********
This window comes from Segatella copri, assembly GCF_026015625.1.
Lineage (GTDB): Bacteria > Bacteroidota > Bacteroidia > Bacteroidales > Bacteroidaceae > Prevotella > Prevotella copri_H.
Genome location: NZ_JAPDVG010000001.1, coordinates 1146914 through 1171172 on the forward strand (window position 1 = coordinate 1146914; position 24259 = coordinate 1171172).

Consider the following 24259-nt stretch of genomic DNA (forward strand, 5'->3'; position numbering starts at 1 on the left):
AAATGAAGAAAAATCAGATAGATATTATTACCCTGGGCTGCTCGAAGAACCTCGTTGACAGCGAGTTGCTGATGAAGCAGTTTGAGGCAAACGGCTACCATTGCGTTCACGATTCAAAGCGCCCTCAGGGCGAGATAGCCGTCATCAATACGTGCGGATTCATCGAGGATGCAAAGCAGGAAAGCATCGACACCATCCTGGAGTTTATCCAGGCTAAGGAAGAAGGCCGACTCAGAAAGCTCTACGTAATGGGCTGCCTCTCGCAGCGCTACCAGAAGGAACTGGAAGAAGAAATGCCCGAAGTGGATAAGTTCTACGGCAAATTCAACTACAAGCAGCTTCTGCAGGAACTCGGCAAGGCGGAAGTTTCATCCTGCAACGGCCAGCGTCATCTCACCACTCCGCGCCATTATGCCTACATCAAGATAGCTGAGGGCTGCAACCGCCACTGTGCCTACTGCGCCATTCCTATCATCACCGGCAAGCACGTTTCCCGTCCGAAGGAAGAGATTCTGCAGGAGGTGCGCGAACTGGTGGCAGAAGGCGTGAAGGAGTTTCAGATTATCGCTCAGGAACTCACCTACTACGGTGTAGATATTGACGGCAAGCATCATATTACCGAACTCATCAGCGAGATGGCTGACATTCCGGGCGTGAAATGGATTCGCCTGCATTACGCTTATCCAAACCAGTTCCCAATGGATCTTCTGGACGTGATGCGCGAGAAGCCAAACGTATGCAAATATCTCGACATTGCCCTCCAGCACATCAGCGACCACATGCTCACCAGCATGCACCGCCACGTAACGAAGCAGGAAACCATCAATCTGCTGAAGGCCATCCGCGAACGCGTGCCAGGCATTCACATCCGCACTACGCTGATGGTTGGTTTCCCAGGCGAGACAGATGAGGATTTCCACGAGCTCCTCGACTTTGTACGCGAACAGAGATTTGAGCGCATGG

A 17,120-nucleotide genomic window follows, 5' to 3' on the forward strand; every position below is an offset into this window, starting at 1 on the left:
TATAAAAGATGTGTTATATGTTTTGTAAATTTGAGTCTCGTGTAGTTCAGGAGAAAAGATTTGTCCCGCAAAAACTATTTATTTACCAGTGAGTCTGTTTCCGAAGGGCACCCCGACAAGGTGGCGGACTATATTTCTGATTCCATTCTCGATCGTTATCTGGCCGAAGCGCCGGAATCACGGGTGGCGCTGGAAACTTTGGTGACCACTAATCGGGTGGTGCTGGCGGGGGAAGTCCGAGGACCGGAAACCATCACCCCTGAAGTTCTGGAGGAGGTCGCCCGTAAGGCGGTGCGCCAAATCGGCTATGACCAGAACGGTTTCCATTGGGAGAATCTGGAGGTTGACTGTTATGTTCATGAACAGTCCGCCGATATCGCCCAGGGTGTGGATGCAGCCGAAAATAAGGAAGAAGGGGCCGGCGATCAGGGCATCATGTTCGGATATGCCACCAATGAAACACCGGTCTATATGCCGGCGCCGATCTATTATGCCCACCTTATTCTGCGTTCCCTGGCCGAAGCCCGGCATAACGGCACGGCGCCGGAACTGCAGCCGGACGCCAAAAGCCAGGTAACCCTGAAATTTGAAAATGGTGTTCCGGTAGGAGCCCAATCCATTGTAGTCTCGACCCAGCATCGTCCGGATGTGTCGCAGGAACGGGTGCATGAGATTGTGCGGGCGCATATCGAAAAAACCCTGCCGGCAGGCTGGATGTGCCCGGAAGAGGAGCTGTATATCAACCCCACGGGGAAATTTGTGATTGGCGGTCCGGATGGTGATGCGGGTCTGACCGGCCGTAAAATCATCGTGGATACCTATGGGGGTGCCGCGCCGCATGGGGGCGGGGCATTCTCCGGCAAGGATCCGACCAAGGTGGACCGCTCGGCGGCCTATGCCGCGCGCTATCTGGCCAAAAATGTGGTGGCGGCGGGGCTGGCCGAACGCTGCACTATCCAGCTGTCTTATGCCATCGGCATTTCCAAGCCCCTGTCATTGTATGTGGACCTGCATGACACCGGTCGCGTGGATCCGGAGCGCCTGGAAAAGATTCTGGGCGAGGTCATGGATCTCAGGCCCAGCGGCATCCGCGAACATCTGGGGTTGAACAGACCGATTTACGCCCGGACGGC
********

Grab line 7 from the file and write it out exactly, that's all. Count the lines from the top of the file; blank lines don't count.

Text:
TATAAAAGATGTGTTATATGTTTTGTAAATTTGAGTCTCGTGTAGTTCAGGAGAAAAGATTTGTCCCGCAAAAACTATTTATTTACCAGTGAGTCTGTTTCCGAAGGGCACCCCGACAAGGTGGCGGACTATATTTCTGATTCCATTCTCGATCGTTATCTGGCCGAAGCGCCGGAATCACGGGTGGCGCTGGAAACTTTGGTGACCACTAATCGGGTGGTGCTGGCGGGGGAAGTCCGAGGACCGGAAACCATCACCCCTGAAGTTCTGGAGGAGGTCGCCCGTAAGGCGGTGCGCCAAATCGGCTATGACCAGAACGGTTTCCATTGGGAGAATCTGGAGGTTGACTGTTATGTTCATGAACAGTCCGCCGATATCGCCCAGGGTGTGGATGCAGCCGAAAATAAGGAAGAAGGGGCCGGCGATCAGGGCATCATGTTCGGATATGCCACCAATGAAACACCGGTCTATATGCCGGCGCCGATCTATTATGCCCACCTTATTCTGCGTTCCCTGGCCGAAGCCCGGCATAACGGCACGGCGCCGGAACTGCAGCCGGACGCCAAAAGCCAGGTAACCCTGAAATTTGAAAATGGTGTTCCGGTAGGAGCCCAATCCATTGTAGTCTCGACCCAGCATCGTCCGGATGTGTCGCAGGAACGGGTGCATGAGATTGTGCGGGCGCATATCGAAAAAACCCTGCCGGCAGGCTGGATGTGCCCGGAAGAGGAGCTGTATATCAACCCCACGGGGAAATTTGTGATTGGCGGTCCGGATGGTGATGCGGGTCTGACCGGCCGTAAAATCATCGTGGATACCTATGGGGGTGCCGCGCCGCATGGGGGCGGGGCATTCTCCGGCAAGGATCCGACCAAGGTGGACCGCTCGGCGGCCTATGCCGCGCGCTATCTGGCCAAAAATGTGGTGGCGGCGGGGCTGGCCGAACGCTGCACTATCCAGCTGTCTTATGCCATCGGCATTTCCAAGCCCCTGTCATTGTATGTGGACCTGCATGACACCGGTCGCGTGGATCCGGAGCGCCTGGAAAAGATTCTGGGCGAGGTCATGGATCTCAGGCCCAGCGGCATCCGCGAACATCTGGGGTTGAACAGACCGATTTACGCCCGGACGGC